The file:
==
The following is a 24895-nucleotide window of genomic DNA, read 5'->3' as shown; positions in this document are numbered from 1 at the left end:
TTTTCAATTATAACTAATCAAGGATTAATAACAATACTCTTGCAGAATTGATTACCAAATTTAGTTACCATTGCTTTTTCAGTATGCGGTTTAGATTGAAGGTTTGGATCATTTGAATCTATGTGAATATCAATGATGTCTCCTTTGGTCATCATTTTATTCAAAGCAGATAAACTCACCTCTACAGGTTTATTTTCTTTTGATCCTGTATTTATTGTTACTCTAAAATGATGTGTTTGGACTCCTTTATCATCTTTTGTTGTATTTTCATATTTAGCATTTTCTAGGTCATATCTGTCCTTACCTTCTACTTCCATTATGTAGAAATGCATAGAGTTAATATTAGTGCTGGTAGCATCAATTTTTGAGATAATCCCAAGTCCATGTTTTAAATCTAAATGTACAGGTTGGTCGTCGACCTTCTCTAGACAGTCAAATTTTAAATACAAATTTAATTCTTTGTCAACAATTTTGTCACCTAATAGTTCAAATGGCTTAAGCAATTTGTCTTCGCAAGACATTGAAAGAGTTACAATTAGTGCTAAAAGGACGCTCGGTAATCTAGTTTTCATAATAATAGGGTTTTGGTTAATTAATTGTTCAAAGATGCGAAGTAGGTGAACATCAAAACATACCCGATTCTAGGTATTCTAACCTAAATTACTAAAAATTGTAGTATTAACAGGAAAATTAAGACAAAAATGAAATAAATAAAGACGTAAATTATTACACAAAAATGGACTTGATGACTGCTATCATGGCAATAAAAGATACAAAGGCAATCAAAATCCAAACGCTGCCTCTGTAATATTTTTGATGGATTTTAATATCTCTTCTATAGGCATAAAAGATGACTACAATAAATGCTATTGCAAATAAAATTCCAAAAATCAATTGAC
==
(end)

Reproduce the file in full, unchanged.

The following is a 24895-nucleotide window of genomic DNA, read 5'->3' as shown; positions in this document are numbered from 1 at the left end:
TTTTCAATTATAACTAATCAAGGATTAATAACAATACTCTTGCAGAATTGATTACCAAATTTAGTTACCATTGCTTTTTCAGTATGCGGTTTAGATTGAAGGTTTGGATCATTTGAATCTATGTGAATATCAATGATGTCTCCTTTGGTCATCATTTTATTCAAAGCAGATAAACTCACCTCTACAGGTTTATTTTCTTTTGATCCTGTATTTATTGTTACTCTAAAATGATGTGTTTGGACTCCTTTATCATCTTTTGTTGTATTTTCATATTTAGCATTTTCTAGGTCATATCTGTCCTTACCTTCTACTTCCATTATGTAGAAATGCATAGAGTTAATATTAGTGCTGGTAGCATCAATTTTTGAGATAATCCCAAGTCCATGTTTTAAATCTAAATGTACAGGTTGGTCGTCGACCTTCTCTAGACAGTCAAATTTTAAATACAAATTTAATTCTTTGTCAACAATTTTGTCACCTAATAGTTCAAATGGCTTAAGCAATTTGTCTTCGCAAGACATTGAAAGAGTTACAATTAGTGCTAAAAGGACGCTCGGTAATCTAGTTTTCATAATAATAGGGTTTTGGTTAATTAATTGTTCAAAGATGCGAAGTAGGTGAACATCAAAACATACCCGATTCTAGGTATTCTAACCTAAATTACTAAAAATTGTAGTATTAACAGGAAAATTAAGACAAAAATGAAATAAATAAAGACGTAAATTATTACACAAAAATGGACTTGATGACTGCTATCATGGCAATAAAAGATACAAAGGCAATCAAAATCCAAACGCTGCCTCTGTAATATTTTTGATGGATTTTAATATCTCTTCTATAGGCATAAAAGATGACTACAATAAATGCTATTGCAAATAAAATTCCAAAAATCAATTGAC